John Morehead and I are partners in the crimes of trying to do good works that are not always perceived as good works in Evangelical circles. We've taken some hits for befriending the "radical other" - those who think and live differently than ourselves. We think that's what Jesus would do, but not everyone appears to agree.
Lindsay Walker on her newly released indy film, The Welshman –
I am still in Long Beach, California taking care of mom. I have been here since November, and will be here through May (at least – perhaps longer). Mom still needs lots of care, and that is not likely to change. Meanwhile, Charlie – her begging little Miniature Doberman is a senior citizen as well, and his health is not the best. So, I am taking care of two little old persons.
Charlie would eat himself to death, if we were to allow it. He begs for food all day long. When I am in the kitchen, he dances around my feet, making it difficult to cook and not step on him.
Meanwhile, I am beginning to get back to a somewhat regular rhythm of writing, podcasting and playing music. I have been reunited with my acoustic guitars, as well as now having a beautiful (and beautiful sounding) graphite travel-sized guitar which I shall be able to use during backpacking, train and bus travel, and working in festivals in the UK. This graphite Cargo guitar was given to me by a friend, and I can not be more thankful for the generosity. It solves the problem I’ve had over the last few years needing a guitar I could travel with that was impervious to the extreme elements I am often found in.
I am looking at talking to Trump supporting Christians, and Christians who are planning on voting Democrat in the next election, in my future podcasts. I am looking for people who can talk about difficult issues in a friendly manner. This is meant to be part of series that breaks down the polarization between extreme positions. Does this describe you? Contact me, if so.
A new episode of the Wild Theology Podcast comes from the George and Pilgrim Pub in Glastonbury, England. This is a discussion with Diana Dingles Greenfield aka The Goth Vicar of Glastonbury. We both have just returned from the 3 Wishes Fairy Festival followed by the Glastonbury Festival, and I am staying with Diana and her husband Sedge in the village of Street next door to Glastonbury.
This is the second part of a previous blogpost at the end of six weeks and six festivals in the UK this year.
After spending time at the Appleby Horse Fair, and three days with Matt and Jo Arnold, I made my way to Cheltenham, and stayed with the amazing Marc and Anthea Searle. They are like a home away from home. It is an important part of our faith that we learn to take all that we have and place it into service for God. The Searles model this as well as anyone I know.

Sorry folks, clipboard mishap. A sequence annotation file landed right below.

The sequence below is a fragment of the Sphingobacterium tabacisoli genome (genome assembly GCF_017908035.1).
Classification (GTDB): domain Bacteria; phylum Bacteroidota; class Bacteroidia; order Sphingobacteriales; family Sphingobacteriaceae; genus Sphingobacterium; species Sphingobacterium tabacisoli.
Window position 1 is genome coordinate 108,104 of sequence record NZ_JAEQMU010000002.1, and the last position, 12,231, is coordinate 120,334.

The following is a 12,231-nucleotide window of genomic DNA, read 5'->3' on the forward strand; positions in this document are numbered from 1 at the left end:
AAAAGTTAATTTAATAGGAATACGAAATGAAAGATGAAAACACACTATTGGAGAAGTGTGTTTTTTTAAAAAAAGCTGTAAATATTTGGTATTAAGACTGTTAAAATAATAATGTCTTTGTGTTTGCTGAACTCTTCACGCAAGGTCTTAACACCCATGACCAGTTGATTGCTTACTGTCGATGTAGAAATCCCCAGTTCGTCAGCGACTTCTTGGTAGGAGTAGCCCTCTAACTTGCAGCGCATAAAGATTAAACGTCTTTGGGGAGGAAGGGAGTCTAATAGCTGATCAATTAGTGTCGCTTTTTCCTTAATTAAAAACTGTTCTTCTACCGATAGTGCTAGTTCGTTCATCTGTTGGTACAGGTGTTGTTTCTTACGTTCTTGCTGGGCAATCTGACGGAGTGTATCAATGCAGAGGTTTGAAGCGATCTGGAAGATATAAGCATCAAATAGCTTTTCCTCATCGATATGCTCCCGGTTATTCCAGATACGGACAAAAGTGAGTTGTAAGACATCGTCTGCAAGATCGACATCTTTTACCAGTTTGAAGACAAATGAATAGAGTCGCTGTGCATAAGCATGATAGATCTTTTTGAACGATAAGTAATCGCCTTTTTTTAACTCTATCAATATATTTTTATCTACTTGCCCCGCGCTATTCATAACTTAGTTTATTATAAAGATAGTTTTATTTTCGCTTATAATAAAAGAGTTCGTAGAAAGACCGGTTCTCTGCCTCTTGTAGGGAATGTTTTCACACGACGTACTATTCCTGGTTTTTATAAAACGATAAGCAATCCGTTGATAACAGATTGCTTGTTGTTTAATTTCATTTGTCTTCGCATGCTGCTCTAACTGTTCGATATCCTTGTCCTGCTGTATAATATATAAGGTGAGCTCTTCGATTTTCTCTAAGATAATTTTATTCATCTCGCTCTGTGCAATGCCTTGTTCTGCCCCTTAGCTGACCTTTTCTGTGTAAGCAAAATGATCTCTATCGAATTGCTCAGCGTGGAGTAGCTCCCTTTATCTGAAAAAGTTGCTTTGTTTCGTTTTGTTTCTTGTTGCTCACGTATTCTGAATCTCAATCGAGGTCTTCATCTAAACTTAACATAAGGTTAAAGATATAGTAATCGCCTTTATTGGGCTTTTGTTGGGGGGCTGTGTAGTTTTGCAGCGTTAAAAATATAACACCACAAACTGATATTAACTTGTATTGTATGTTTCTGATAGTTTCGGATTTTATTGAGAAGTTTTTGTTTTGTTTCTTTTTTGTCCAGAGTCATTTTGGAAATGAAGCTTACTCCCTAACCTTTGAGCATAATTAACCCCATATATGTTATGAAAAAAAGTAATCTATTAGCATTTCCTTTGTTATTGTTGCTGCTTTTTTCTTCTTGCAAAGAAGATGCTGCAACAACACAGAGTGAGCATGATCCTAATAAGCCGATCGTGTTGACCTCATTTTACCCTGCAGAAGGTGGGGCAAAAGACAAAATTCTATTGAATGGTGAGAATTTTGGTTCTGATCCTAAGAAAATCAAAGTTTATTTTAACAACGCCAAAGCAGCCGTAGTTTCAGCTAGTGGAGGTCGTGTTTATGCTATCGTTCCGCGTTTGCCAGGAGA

From Cheltenham, I headed to the town of Glastonbury and met Diana Greenfield. She and I and Stu headed south to Mt. Edgecomb Park in Cornwall, just over the harbor from Plymouth, Devon, England.
I spent the next five days helping Diana and Stu as they managed the main tent and stage for the Fairy Festival. It was a second year for me to be there, and conversations about life and faith were now common with people I had come to know through the festival.
I was there right until the end helping Vicky take down the circus tent that the main stage was held in.
On Monday, after 3 Wishes, I caught a ride with Sedge, Diana’s husband, and he dropped me off at Worthy Farm, the site of the Glastonbury Festival. I found my way to the site of of the Iona Community and there I spent the next full week hosting people in our little campsite in the trees. You can read more about the experience at Glasto on my travel and bucket list blog page. This year’s Glastonbury Festival was filled with discussions about faith and the person of Jesus, and in some ways had a more fruitful sense of mission than 2017 (the year of the last Glastonbury Festival). I cannot thank the Iona Community and Debbie (who organizes this group) enough for providing a space to make Christian Spirituality an accessible worldview to the festival goers at Glasto.
If you would like to support my podcasts, you can become a patron on my Patreon Page. You can also find a link on this website to donate to the mission of reaching the subcultures of this world through festival outreach, and mission to places where our world’s nomads live.